A Growing Wealth Gap

Monday, April 29, 2013

The Statue of Liberty (Devon Jefferson/flickr)

A new study from the Urban Institute offers strong evidence that the recession has exposed the United States as an economy without equality of opportunity.  The study shows a growing disparity in wealth between non-Hispanic white Americans and most minority groups-- and argues that major policy reforms are necessary to level the playing field for all Americans.

Darrick Hamilton, associate professor of urban policy and economics at the New School in New York breaks down the Urban Institute's findings.

Guests:

Darrick Hamilton

Comments [6]

dbaldwin from Seattle, WA

This idea should not be easily dismissed, but it does need some careful thought.
The time for such a plan to be effective is at birth. If a meaningful endowment is provided at birth, the natural functioning of the economy will keep the funds growing. But the initial amount needs to be meaningfully indexed; for example, it could be pegged to the sum of a 10% down payment on a median priced home and 4 years tuition at a state institution. Provided at birth but accessible only for post-secondary education before an age at which the fund would be fully invested in the individual. Two probable effects: 1. the parents of newborns would know that their children were welcomed into American life and 2. K-12 education would need to be modified so that recipients would understand how to make good use of their capital. On financing, one means would be a "tax" on corporations of 1-2% of outstanding shares, a device that would be minimally disruptive of markets because it would dilute the value of all outstanding shares rather than requiring payment of taxes.
Think on it.

May. 01 2013 07:47 PM

Equality is a popular theme, but social stratification is a reality. We need the poor for all the jobs we’ve worked hard to avoid, and while we may each struggle to be king of our mountain with the most toys and largest estate, giving each an equal amount would create much unhappiness to those who have the skills needed to actually make things work and who would soon capture the capital of those less familiar with the market place.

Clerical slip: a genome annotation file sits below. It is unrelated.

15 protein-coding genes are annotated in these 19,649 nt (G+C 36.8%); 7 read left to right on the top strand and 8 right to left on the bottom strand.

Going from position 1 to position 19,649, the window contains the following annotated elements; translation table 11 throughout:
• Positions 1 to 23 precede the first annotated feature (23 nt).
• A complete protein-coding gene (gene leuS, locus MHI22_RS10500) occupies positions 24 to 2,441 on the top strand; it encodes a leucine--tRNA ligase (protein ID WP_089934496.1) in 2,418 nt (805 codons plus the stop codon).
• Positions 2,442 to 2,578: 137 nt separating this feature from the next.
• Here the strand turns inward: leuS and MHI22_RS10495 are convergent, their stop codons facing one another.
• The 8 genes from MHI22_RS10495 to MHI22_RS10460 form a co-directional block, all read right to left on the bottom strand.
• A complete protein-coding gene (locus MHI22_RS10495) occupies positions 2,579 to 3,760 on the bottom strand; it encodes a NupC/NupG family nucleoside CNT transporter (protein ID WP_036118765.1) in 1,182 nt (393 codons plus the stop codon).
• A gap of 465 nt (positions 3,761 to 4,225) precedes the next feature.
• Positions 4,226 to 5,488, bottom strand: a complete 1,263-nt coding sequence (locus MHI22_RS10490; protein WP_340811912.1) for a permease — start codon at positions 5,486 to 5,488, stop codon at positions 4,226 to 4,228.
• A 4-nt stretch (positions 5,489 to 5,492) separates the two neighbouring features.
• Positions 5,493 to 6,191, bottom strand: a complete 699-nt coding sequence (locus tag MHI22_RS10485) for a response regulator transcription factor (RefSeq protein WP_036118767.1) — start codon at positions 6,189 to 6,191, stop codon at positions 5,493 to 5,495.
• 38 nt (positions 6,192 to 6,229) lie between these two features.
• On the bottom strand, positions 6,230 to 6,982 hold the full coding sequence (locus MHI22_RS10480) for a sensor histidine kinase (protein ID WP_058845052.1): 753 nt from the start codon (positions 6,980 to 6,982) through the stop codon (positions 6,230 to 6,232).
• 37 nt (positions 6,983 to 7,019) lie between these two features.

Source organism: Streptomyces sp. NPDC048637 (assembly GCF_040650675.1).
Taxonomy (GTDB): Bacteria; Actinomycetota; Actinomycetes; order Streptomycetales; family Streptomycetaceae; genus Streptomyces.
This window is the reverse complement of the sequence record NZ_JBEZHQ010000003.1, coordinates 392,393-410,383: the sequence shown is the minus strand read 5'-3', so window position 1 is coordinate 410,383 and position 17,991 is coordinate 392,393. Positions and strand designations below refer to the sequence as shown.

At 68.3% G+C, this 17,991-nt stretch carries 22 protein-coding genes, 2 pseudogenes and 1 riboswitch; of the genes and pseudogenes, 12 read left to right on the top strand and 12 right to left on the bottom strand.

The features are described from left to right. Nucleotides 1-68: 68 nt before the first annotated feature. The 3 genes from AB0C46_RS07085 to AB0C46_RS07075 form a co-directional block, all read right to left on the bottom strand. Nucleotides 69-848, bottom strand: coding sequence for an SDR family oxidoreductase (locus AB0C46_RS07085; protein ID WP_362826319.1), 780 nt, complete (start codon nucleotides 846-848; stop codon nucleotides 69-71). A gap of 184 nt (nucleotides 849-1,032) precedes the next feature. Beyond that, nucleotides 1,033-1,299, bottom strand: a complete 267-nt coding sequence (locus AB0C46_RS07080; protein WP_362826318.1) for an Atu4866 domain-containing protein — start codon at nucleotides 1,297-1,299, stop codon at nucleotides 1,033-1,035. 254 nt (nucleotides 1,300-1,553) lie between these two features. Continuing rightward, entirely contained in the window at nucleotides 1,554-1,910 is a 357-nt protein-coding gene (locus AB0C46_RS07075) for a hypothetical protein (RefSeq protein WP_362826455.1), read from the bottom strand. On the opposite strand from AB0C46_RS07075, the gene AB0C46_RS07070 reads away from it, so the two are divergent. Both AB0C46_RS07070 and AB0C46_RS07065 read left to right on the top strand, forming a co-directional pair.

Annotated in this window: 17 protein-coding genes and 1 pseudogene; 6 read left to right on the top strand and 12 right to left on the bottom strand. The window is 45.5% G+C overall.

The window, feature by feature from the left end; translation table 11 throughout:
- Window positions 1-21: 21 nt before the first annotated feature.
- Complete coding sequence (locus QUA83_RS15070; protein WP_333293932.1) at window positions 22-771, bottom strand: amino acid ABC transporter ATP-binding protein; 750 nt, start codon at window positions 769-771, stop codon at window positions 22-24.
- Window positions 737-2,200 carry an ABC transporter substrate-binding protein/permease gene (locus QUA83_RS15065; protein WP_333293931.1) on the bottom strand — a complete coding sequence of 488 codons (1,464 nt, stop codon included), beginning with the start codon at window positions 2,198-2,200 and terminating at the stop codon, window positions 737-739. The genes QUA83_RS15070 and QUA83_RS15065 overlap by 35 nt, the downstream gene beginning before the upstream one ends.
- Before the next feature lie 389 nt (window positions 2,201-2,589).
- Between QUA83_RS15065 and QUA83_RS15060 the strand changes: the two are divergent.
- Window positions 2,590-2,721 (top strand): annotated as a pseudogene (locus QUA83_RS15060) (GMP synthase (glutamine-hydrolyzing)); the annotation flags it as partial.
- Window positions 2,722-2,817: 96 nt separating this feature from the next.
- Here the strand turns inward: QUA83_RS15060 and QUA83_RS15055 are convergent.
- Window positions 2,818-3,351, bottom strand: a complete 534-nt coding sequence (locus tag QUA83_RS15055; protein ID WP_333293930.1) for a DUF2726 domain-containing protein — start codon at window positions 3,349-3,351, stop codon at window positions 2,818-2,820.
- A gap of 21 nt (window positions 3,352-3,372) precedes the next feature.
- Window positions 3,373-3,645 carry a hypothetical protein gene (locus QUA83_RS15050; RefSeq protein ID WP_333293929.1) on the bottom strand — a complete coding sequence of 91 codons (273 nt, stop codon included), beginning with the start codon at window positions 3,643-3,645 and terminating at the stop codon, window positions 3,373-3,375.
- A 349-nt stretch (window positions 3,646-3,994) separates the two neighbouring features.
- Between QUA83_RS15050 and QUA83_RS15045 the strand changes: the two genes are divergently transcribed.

That said, some supposedly smart people were conned by Enron, Arthur Anderson Accounting, and the like, but that was a trifling relative to the passage of the Gramm–Leach–Bliley Act (GLB), also known as the Financial Services Modernization Act of 1999, which repealed part of the Glass–Steagall Act of 1933, removing barriers in the market among banking, securities and insurance companies that prohibited any one institution from acting as any combination of an investment bank, a commercial bank, and an insurance company, and justified in part by having SEC fail to enforce the law when Citicorp, a commercial bank holding company, merged with the insurance company Travelers Group in 1998 to form the conglomerate Citigroup.
Could Pres. Clinton, Senator Phil Gramm, et al, have been ignorant of the school boy wisdom of the history of the insurance industry and why it became regulated? Thank these players for the financial industry set up and the multi-billion dollar bail out that enriched a few and impoverished many.
Common corruption aside, wealth is more than a measure of money; it is a culture, investments in habits of thought and practice that marketing routinely challenges. Does the time invested in social media, pop culture and watching TV provide a better return than would seriously doing homework?

Apr. 30 2013 04:00 PM
Linda from New Jersey